Beckers, Chiara, Flesch, Maly, Silva and Stegemann, McKinsey Working Papers on Risk, Number 52 A risk-management approach to a successful infrastructure project initiation, financing, and execution, November 2013, explain in terms of risk ownership and strategy:

” a conscious optimization effort to protect and create value by allocating risks to the best risk owners across the life cycle, including an explicit reflection of the respective risk appetite of these risk owners, for example, private financiers”

The attempt to be innovative introduces real risk to property development (as if it wasn’t risky enough). The risks include construction product and installation failure,  innovation causing conflicting and unclear objectives, prolonged programmes and project failures especially when promises are broken based on unrealistic risk adjusted expectations.

I would like to rephrase the allocation of risk statements to make it applicable to our intent to be all things innovative:
“the work of innovation should be allocated to those best placed to find it “

For everyone else, concentrate on your your day job!

Chart Three re-frames the all-in innovative holy grail approach to a more gradual but consistent approach to meet our ambitious target. Borrowing from the Japanese principle of Kaizen made famous by The Toyota Way this approach is simple: look for and implement continuous improvement.

Put another way, just find ways to do your day job better!

Chart Three

Improve productivity, gain upfront clarity over client needs, better planning, better design, better project management, more efficient procurement, great communication, strong contractual relationships and getting it right the first time. All those basic things will over time and over all the clients, consultants, contractors and other parties involved in a development project contribute greatly.

For example:
– Whilst many are looking for the most innovative modular technique that will supposedly supplant site built construction why not focus on getting your design and variation management process in check?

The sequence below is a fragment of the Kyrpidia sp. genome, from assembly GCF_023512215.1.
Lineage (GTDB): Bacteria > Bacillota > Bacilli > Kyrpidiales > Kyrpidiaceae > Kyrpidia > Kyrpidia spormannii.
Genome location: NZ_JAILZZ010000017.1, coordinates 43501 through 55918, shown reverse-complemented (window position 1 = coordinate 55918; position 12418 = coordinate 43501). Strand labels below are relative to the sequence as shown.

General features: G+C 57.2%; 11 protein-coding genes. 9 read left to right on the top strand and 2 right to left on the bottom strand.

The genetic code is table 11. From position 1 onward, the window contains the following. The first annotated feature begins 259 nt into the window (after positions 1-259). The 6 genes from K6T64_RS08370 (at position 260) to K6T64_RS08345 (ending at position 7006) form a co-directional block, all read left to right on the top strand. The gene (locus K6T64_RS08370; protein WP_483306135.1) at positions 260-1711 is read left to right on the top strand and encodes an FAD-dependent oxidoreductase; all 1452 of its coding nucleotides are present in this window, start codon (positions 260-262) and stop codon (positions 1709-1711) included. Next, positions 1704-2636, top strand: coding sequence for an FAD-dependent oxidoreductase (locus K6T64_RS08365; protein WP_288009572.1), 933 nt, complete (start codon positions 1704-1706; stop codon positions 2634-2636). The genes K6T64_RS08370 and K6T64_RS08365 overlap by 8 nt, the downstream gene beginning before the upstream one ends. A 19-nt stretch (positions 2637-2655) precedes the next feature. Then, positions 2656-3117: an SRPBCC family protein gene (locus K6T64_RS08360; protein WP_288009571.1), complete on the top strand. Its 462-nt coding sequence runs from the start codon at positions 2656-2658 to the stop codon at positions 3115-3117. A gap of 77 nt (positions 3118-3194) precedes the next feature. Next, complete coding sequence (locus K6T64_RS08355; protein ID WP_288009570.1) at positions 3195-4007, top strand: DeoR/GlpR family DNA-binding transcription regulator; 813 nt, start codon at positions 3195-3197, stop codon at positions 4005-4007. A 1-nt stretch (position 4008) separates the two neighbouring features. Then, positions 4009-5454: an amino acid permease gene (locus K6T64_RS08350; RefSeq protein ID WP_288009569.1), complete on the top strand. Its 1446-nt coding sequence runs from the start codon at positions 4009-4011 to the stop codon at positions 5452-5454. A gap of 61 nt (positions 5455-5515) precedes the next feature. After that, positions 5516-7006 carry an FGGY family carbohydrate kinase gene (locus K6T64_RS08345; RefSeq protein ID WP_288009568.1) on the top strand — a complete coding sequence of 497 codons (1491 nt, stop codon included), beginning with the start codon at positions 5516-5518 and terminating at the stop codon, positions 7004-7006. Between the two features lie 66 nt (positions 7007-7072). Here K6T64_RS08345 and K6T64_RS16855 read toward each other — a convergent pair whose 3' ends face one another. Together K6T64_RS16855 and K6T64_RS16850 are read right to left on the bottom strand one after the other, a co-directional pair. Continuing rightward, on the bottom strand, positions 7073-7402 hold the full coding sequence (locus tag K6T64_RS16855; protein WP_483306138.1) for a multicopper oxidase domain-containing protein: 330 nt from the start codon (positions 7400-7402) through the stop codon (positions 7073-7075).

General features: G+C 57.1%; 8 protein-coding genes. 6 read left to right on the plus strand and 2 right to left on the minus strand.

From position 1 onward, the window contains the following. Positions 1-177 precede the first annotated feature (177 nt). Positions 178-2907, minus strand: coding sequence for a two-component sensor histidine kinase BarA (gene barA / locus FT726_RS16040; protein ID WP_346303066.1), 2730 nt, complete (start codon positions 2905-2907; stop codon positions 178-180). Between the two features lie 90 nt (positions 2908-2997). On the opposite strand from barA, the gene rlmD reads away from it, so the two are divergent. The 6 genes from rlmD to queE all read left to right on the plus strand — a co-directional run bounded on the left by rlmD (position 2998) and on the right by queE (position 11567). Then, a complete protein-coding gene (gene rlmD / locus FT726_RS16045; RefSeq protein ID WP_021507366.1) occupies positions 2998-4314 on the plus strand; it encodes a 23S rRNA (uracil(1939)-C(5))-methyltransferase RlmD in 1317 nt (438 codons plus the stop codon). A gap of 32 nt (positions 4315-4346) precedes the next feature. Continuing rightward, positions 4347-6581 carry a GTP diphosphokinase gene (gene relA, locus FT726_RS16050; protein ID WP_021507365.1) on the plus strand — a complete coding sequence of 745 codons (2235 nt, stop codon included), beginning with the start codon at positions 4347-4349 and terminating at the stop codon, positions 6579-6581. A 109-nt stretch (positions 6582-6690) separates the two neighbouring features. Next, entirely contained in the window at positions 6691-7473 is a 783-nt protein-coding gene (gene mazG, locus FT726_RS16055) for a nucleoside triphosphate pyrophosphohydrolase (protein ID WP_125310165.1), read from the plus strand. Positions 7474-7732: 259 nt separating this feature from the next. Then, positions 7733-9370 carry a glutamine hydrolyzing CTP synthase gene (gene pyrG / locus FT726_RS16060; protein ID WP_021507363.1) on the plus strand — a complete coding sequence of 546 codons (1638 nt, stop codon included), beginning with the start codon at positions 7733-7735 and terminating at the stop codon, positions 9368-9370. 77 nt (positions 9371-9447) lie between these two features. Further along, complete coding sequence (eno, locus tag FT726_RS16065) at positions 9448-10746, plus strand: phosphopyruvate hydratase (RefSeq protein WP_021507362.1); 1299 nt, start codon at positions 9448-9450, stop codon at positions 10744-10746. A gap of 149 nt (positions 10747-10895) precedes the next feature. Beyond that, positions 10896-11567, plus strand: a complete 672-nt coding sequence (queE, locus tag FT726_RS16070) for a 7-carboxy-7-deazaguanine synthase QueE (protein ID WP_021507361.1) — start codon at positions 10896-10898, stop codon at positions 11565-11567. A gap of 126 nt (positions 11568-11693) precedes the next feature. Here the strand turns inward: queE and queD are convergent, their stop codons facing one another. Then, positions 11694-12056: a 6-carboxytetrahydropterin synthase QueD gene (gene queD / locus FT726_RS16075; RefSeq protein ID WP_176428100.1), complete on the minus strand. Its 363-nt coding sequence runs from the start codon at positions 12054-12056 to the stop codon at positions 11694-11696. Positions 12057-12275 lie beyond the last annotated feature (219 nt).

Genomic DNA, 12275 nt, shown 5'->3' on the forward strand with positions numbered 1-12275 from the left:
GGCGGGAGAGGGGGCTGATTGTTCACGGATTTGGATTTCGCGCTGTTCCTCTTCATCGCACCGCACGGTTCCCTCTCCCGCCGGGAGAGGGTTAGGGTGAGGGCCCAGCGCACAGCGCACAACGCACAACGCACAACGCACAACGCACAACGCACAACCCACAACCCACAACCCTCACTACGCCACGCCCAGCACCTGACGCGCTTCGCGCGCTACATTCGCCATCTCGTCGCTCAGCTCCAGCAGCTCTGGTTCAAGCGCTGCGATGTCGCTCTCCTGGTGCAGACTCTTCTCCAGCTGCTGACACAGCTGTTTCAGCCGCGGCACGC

– Whilst others look at the plethora of innovation during the risk transfer approach in Private Public Partnerships, why not see how you can get your funding down 50 basis points?
– When subcontractors are running to the next building project for an extra $5 per hour, why not look at a long term reward mechanism to keep them on your projects now and in the future.
– Consider the simple act of communication, as a client are you always clear in what you are asking for? Clarity can control cost.
– Is your organisation focused on the day to day tasks at hand for a project and is there sufficient protection for the project doers from the non-project talkers? Being more focused means more attention to detail, provides for proactive rather than reactive risk control and better deadline performance.

Get the simple things right first. Be innovative on the details, starting in your own back yard. You might reach your target without having to take a spin on the roulette wheel.

Once you have the day job under control with gradual but consistent improvement then, only with dedicated specialist resource, feel free to really take a look at innovative ways to make leaps in advancement. If your innovative goose does manage to lay a golden egg then as shown in Chart Four you will be all the better off.

Chart Four

Whilst still a little nauseous over the misuse of ‘innovation’ just writing about it has spurred me to divert my attention and look at some innovative ideas!

Oh well…old habits die hard and human psychology can take a powerful hold when it is in your bones to find that golden egg laying goose.



Andrew Crosby








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1 comment

  1. Once heard a gold medal cyclist (Chris Boardman) talk about how to make things 100% better. Done’t look for the one killer improvement, just try to do 100 things 1% better. I relate to this exactly what you are saying and will continue to apply that principle in my own property development, but it is a principle that surely works in many areas of life. Once you are doing everything well, then look for innovation.